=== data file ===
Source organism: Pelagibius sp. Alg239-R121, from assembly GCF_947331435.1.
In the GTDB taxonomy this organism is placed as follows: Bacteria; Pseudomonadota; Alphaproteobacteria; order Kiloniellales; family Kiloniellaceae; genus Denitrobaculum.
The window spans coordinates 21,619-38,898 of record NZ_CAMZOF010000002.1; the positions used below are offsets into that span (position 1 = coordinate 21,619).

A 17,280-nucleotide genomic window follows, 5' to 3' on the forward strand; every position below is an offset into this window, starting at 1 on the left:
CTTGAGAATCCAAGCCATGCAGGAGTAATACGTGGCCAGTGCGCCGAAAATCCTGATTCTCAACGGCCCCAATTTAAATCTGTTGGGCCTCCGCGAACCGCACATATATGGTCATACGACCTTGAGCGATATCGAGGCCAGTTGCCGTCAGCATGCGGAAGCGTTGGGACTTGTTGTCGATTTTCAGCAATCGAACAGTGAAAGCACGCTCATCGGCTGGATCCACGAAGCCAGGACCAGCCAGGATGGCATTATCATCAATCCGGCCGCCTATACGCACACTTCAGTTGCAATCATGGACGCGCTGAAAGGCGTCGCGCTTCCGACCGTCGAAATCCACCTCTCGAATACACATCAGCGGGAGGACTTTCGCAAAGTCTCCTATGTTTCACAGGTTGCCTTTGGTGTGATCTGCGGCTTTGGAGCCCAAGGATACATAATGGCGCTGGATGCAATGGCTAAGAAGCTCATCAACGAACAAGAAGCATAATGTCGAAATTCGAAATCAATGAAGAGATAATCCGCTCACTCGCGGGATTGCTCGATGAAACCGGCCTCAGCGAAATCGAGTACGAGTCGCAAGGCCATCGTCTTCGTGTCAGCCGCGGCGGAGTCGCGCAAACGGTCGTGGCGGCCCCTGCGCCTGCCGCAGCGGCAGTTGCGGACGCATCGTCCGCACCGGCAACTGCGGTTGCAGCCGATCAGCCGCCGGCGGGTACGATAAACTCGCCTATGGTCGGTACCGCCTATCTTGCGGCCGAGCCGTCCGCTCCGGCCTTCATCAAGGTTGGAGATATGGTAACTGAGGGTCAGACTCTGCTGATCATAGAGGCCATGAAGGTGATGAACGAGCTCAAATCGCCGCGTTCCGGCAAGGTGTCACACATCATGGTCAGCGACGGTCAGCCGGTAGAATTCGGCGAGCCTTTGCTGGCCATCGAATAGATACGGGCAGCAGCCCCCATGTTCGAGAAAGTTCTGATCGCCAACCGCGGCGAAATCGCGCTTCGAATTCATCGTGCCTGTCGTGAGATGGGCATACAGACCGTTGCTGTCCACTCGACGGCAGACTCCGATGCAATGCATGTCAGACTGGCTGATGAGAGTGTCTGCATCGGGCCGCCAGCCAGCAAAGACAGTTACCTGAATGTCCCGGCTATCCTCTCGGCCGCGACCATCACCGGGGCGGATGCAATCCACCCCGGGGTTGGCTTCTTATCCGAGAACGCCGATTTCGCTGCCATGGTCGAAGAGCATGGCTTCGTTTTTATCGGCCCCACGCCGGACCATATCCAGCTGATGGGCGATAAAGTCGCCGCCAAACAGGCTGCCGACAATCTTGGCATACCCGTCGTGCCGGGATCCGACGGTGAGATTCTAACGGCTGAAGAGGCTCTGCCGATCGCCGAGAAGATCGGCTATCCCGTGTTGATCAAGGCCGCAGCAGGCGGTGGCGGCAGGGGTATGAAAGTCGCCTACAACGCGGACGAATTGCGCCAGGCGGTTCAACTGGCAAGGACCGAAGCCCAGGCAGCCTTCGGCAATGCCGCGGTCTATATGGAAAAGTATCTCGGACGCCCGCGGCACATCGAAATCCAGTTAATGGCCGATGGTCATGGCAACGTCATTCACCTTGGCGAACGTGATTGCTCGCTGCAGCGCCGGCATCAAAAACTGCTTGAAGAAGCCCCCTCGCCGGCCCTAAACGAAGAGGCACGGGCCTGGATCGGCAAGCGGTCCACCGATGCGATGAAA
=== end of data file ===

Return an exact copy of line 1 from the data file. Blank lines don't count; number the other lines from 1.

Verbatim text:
Source organism: Pelagibius sp. Alg239-R121, from assembly GCF_947331435.1.